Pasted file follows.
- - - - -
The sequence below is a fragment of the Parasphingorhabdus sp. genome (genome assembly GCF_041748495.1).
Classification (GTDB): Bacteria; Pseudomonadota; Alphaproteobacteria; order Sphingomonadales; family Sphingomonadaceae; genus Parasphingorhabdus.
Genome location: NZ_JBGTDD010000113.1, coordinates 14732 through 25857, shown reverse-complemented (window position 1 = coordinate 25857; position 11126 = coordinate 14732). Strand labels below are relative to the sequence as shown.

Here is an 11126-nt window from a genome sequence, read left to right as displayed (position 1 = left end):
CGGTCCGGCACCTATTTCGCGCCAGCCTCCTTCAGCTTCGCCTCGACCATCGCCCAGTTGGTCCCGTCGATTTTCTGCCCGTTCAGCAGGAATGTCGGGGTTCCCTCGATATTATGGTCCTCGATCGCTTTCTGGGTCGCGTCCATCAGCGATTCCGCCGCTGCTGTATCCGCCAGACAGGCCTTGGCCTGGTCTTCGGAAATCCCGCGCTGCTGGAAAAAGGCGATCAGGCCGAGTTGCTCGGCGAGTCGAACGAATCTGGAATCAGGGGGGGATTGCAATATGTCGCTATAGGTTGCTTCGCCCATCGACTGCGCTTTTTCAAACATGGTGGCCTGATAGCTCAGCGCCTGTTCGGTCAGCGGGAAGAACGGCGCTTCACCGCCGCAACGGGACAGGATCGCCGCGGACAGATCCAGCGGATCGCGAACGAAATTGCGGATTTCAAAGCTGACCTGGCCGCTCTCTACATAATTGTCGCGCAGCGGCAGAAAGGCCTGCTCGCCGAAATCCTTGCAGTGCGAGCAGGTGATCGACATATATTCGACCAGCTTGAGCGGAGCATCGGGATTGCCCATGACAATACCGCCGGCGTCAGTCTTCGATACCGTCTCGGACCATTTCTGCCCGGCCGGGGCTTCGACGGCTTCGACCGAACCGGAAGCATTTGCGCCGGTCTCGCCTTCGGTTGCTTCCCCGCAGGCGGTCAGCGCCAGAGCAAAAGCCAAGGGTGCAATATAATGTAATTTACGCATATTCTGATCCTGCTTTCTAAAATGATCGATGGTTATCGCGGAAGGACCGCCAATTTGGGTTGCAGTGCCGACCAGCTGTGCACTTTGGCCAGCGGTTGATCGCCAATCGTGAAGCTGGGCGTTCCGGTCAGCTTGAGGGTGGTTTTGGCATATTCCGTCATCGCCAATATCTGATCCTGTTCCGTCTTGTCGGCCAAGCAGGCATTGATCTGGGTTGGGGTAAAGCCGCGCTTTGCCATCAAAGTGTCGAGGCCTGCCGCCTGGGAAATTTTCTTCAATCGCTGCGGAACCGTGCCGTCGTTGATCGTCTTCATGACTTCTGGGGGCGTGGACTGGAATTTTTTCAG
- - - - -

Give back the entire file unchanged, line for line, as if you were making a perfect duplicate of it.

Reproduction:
The sequence below is a fragment of the Parasphingorhabdus sp. genome (genome assembly GCF_041748495.1).
Classification (GTDB): Bacteria; Pseudomonadota; Alphaproteobacteria; order Sphingomonadales; family Sphingomonadaceae; genus Parasphingorhabdus.
Genome location: NZ_JBGTDD010000113.1, coordinates 14732 through 25857, shown reverse-complemented (window position 1 = coordinate 25857; position 11126 = coordinate 14732). Strand labels below are relative to the sequence as shown.

Here is an 11126-nt window from a genome sequence, read left to right as displayed (position 1 = left end):
CGGTCCGGCACCTATTTCGCGCCAGCCTCCTTCAGCTTCGCCTCGACCATCGCCCAGTTGGTCCCGTCGATTTTCTGCCCGTTCAGCAGGAATGTCGGGGTTCCCTCGATATTATGGTCCTCGATCGCTTTCTGGGTCGCGTCCATCAGCGATTCCGCCGCTGCTGTATCCGCCAGACAGGCCTTGGCCTGGTCTTCGGAAATCCCGCGCTGCTGGAAAAAGGCGATCAGGCCGAGTTGCTCGGCGAGTCGAACGAATCTGGAATCAGGGGGGGATTGCAATATGTCGCTATAGGTTGCTTCGCCCATCGACTGCGCTTTTTCAAACATGGTGGCCTGATAGCTCAGCGCCTGTTCGGTCAGCGGGAAGAACGGCGCTTCACCGCCGCAACGGGACAGGATCGCCGCGGACAGATCCAGCGGATCGCGAACGAAATTGCGGATTTCAAAGCTGACCTGGCCGCTCTCTACATAATTGTCGCGCAGCGGCAGAAAGGCCTGCTCGCCGAAATCCTTGCAGTGCGAGCAGGTGATCGACATATATTCGACCAGCTTGAGCGGAGCATCGGGATTGCCCATGACAATACCGCCGGCGTCAGTCTTCGATACCGTCTCGGACCATTTCTGCCCGGCCGGGGCTTCGACGGCTTCGACCGAACCGGAAGCATTTGCGCCGGTCTCGCCTTCGGTTGCTTCCCCGCAGGCGGTCAGCGCCAGAGCAAAAGCCAAGGGTGCAATATAATGTAATTTACGCATATTCTGATCCTGCTTTCTAAAATGATCGATGGTTATCGCGGAAGGACCGCCAATTTGGGTTGCAGTGCCGACCAGCTGTGCACTTTGGCCAGCGGTTGATCGCCAATCGTGAAGCTGGGCGTTCCGGTCAGCTTGAGGGTGGTTTTGGCATATTCCGTCATCGCCAATATCTGATCCTGTTCCGTCTTGTCGGCCAAGCAGGCATTGATCTGGGTTGGGGTAAAGCCGCGCTTTGCCATCAAAGTGTCGAGGCCTGCCGCCTGGGAAATTTTCTTCAATCGCTGCGGAACCGTGCCGTCGTTGATCGTCTTCATGACTTCTGGGGGCGTGGACTGGAATTTTTTCAG